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Wye would that be?

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    Wye would that be?

    I was at the Orlando Fairgrounds recently. There's some newish rule that the carnival rides visiting periodically must run off POCO, not Diesel, power. Hence, there are a lot of poles with 3 unlittle pigs on each. At their base is a locked panel that the rides will be hardwired to; as well as duplex outlets.

    They won't run out of capacity; there's a major substation adjacent to the property.
    1. Why would two of the pigs be bigger than others? I saw that twice. I'm aware of open neutral configurations but this isn't.
    2. As far as I could tell, the transformers were wired wye-wye. That makes little sense to me, who was taught that you need delta somewhere to keep the 3rd harmonics in check. I don't know if the pictures are good enough to see same, but I felt sure I saw a bare jumper on at least 2 poles, joining 3 primary terminals.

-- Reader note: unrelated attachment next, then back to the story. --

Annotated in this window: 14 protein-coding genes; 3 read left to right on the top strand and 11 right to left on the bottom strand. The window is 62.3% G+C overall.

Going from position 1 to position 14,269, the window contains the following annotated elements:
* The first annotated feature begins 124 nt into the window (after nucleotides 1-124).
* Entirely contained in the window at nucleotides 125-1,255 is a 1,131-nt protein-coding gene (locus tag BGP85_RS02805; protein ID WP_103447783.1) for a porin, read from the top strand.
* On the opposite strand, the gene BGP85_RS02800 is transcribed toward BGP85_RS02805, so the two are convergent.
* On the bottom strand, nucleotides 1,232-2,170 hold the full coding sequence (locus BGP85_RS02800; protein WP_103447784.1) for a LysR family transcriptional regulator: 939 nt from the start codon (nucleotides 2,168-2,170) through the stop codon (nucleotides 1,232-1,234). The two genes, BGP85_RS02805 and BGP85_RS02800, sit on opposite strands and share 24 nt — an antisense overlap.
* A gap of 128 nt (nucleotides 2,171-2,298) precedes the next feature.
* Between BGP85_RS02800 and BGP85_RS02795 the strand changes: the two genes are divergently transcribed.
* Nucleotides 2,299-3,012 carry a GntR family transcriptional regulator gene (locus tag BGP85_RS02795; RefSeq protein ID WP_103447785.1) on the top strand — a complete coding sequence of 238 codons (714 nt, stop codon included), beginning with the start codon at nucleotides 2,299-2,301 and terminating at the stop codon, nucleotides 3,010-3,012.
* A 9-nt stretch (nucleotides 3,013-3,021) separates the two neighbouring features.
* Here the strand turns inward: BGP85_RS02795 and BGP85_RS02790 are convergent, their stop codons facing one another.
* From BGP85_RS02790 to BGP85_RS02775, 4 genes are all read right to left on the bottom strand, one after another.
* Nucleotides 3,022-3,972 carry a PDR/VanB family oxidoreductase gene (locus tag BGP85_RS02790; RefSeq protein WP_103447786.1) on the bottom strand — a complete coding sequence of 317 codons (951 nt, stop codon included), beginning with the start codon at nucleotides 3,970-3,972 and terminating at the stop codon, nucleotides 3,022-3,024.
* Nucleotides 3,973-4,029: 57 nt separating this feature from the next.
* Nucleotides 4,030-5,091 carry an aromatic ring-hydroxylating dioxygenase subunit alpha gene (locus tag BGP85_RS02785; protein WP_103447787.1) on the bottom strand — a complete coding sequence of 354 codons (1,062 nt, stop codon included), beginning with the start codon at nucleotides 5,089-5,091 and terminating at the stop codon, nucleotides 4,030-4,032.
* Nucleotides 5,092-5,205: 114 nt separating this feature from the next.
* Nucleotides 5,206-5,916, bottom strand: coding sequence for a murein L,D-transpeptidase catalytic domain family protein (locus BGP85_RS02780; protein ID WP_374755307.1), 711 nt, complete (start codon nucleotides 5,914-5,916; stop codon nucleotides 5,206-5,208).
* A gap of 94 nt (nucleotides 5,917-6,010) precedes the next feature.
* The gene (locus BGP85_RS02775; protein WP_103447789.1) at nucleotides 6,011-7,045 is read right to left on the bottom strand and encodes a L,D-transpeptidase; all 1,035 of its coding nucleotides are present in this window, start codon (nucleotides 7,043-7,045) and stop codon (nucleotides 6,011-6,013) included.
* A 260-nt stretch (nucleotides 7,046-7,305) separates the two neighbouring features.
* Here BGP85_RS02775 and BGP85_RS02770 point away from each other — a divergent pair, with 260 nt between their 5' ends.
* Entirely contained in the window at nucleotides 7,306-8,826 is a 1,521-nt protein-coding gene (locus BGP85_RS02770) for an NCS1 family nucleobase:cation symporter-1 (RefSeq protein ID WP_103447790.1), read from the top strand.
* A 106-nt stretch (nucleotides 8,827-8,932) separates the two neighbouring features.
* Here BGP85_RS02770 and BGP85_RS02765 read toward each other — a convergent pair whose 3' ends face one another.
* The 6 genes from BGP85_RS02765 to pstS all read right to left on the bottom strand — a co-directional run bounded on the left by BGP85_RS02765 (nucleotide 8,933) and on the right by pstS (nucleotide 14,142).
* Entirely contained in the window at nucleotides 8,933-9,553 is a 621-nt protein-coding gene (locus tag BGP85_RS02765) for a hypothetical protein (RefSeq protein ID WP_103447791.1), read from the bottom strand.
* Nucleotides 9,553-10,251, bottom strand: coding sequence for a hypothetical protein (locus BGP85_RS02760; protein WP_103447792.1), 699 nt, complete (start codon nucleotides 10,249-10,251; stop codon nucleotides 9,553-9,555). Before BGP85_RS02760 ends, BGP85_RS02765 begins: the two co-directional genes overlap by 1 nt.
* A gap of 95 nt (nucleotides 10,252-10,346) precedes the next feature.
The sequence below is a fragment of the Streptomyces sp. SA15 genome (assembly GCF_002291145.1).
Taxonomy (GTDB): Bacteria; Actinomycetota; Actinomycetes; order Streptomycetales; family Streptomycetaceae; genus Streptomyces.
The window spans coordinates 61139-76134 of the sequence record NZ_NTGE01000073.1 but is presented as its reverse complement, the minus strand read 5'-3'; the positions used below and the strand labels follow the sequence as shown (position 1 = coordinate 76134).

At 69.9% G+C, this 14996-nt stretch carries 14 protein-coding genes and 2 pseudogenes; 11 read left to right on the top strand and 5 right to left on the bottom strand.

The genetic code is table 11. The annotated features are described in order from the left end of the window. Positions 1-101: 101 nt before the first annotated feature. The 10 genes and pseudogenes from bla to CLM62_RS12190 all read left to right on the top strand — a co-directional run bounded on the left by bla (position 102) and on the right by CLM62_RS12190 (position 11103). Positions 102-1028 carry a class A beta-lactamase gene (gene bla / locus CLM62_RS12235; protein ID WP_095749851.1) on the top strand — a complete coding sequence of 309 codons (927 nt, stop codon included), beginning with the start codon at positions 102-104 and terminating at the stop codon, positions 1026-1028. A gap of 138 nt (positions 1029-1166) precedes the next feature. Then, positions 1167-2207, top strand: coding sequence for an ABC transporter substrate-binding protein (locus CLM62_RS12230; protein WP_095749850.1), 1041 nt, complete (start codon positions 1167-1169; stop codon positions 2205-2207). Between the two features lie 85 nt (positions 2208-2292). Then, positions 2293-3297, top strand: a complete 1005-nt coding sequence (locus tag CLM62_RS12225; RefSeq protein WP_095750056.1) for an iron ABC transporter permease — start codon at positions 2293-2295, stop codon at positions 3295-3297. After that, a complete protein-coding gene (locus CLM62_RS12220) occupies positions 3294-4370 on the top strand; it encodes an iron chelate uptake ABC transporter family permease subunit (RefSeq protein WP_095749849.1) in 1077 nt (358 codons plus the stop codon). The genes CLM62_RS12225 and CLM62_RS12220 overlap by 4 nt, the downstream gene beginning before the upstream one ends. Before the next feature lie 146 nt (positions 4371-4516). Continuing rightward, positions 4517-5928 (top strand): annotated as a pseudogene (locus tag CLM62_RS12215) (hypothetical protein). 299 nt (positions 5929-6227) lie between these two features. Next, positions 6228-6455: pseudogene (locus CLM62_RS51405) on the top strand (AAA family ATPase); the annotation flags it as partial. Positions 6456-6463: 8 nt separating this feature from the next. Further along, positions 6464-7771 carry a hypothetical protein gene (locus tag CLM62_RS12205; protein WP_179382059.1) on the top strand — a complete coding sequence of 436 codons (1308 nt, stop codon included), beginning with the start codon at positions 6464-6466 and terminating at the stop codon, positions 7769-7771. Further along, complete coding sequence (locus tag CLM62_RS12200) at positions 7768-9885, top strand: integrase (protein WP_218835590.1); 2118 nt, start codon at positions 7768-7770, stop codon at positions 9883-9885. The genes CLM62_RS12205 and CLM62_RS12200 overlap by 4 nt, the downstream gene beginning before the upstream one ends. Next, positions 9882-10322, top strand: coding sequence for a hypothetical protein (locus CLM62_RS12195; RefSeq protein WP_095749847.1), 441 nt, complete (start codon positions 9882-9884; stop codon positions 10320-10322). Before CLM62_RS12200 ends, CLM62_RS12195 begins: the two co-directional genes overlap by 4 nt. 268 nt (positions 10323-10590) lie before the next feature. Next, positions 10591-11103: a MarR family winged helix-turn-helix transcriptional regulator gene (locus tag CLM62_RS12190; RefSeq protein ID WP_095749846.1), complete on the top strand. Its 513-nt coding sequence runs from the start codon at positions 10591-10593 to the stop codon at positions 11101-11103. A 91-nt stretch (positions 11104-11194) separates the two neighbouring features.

Comments?

    #2
    Originally posted by Open Neutral View Post
    1. Why would two of the pigs be bigger than others? I saw that twice. I'm aware of open neutral configurations but this isn't.
    2. As far as I could tell, the transformers were wired wye-wye. That makes little sense to me, who was taught that you need delta somewhere to keep the 3rd harmonics in check. I don't know if the pictures are good enough to see same, but I felt sure I saw a bare jumper on at least 2 poles, joining 3 primary terminals.